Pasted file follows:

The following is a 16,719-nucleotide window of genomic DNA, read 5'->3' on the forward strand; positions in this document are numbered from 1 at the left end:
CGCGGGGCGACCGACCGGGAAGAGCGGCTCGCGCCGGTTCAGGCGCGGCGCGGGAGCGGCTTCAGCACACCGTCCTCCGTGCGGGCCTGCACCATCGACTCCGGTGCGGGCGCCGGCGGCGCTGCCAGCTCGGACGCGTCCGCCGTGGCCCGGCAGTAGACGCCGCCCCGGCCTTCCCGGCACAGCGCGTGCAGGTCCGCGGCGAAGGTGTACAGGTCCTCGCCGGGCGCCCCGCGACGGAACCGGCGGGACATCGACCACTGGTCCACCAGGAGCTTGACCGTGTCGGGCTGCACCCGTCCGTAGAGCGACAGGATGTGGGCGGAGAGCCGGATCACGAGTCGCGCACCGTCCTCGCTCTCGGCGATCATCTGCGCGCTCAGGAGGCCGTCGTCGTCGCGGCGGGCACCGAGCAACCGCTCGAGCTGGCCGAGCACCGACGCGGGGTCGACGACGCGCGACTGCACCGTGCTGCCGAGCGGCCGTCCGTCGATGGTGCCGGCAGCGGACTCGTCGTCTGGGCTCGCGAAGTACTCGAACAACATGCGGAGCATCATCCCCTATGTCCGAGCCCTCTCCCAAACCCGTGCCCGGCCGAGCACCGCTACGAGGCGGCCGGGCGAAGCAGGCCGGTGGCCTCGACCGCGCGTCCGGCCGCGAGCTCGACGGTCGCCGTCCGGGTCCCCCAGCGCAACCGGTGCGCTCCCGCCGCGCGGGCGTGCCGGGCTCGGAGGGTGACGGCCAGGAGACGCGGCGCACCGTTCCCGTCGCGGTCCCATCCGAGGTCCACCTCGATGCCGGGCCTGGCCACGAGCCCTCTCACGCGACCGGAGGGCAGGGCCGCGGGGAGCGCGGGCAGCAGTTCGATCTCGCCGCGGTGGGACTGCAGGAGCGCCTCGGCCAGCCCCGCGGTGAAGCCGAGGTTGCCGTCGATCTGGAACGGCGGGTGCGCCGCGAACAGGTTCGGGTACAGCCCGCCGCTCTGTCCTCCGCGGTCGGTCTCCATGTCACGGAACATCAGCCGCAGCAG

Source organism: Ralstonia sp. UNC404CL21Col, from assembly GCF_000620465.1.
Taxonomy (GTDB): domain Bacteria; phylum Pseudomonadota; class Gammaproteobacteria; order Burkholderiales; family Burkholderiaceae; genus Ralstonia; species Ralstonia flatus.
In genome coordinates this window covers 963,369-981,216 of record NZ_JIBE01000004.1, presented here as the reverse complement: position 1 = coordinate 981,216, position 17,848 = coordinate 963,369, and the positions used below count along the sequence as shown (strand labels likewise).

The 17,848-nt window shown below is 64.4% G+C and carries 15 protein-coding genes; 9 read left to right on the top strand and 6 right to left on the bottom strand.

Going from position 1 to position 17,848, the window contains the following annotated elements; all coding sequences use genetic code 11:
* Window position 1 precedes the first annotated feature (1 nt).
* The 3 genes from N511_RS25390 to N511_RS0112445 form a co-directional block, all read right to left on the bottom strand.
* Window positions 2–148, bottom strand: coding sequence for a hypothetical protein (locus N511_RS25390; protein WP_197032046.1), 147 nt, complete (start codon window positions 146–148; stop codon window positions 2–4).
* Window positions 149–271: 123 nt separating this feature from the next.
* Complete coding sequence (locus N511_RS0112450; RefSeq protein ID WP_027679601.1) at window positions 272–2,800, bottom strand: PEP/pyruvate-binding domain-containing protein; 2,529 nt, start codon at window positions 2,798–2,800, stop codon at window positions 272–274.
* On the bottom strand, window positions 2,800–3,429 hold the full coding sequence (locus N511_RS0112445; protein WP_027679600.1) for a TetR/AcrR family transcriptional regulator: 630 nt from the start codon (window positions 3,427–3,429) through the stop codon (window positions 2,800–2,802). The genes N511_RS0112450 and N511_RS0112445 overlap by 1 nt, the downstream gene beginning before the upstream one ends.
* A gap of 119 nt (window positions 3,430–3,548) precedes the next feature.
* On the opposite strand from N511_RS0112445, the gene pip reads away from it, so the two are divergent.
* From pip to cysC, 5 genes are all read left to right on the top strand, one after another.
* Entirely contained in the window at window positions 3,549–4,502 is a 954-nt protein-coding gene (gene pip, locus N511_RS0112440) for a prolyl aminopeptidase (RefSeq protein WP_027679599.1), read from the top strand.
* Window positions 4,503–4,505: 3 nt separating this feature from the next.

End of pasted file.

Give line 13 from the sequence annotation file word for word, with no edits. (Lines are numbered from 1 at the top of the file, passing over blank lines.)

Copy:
* On the bottom strand, window positions 2,800–3,429 hold the full coding sequence (locus N511_RS0112445; protein WP_027679600.1) for a TetR/AcrR family transcriptional regulator: 630 nt from the start codon (window positions 3,427–3,429) through the stop codon (window positions 2,800–2,802). The genes N511_RS0112450 and N511_RS0112445 overlap by 1 nt, the downstream gene beginning before the upstream one ends.